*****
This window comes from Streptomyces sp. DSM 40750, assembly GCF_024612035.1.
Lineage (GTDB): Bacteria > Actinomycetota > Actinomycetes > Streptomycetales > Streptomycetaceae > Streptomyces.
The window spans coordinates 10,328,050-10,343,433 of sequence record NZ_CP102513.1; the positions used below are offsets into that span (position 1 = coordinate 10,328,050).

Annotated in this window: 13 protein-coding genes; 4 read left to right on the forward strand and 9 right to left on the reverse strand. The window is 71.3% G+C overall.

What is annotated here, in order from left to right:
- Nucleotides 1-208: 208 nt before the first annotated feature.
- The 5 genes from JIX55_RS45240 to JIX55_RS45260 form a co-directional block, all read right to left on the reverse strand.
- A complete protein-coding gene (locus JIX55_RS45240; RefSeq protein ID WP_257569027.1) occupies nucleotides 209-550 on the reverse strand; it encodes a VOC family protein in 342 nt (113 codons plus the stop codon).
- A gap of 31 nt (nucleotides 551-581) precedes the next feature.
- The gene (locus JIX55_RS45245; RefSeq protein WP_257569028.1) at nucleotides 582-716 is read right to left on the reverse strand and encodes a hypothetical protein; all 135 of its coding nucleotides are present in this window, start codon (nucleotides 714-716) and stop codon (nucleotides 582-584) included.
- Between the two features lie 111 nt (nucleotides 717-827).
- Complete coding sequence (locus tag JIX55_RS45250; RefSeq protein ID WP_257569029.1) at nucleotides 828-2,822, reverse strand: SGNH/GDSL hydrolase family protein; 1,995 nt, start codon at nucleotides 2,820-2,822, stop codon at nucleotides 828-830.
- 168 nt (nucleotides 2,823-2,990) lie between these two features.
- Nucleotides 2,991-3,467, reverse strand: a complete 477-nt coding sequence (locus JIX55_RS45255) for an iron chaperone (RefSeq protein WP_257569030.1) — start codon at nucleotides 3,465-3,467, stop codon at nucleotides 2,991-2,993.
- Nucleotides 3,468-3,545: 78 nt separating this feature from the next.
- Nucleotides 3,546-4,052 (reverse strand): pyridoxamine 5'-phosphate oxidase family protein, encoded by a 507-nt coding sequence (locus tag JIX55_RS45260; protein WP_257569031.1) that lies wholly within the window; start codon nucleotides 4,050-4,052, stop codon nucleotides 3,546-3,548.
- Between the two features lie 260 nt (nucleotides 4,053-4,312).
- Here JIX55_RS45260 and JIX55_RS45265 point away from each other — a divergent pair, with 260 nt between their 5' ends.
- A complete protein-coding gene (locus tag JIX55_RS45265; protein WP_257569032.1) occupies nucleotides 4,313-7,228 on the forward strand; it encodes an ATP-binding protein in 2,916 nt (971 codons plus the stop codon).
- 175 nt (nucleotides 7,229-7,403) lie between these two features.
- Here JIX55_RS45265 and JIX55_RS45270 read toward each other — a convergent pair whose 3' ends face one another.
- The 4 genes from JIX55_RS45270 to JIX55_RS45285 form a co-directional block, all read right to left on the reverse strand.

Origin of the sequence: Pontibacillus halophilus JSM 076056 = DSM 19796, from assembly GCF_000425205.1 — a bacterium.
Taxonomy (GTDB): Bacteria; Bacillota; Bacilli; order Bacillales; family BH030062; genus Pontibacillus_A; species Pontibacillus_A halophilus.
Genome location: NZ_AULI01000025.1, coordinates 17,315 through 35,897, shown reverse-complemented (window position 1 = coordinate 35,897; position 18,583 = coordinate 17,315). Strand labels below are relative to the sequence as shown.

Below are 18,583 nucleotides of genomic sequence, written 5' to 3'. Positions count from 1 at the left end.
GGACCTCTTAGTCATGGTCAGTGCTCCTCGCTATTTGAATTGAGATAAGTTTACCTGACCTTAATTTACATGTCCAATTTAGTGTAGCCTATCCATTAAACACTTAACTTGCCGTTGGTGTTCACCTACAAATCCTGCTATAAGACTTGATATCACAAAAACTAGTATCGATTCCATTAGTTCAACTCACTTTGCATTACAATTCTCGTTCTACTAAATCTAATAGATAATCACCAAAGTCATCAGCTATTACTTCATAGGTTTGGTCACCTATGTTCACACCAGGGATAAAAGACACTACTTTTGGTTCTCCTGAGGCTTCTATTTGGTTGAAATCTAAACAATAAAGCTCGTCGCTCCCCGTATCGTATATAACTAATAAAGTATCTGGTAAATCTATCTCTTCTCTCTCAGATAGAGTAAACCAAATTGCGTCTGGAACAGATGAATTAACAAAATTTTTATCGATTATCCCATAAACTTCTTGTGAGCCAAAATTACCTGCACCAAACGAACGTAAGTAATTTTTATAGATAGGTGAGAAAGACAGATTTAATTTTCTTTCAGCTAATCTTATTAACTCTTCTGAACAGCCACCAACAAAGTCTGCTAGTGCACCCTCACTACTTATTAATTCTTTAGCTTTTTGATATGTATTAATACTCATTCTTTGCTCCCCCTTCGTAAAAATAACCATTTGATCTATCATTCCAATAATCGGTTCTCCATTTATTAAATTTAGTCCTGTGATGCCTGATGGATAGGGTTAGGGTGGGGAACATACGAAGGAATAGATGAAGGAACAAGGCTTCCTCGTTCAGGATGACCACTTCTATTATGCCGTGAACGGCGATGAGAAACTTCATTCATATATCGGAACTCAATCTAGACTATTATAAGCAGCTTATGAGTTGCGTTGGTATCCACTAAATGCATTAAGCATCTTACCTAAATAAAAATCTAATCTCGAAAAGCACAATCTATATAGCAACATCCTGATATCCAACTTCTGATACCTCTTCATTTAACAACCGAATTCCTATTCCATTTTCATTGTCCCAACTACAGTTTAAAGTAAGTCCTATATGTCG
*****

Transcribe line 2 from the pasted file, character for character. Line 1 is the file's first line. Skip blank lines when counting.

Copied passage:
Lineage (GTDB): Bacteria > Actinomycetota > Actinomycetes > Streptomycetales > Streptomycetaceae > Streptomyces.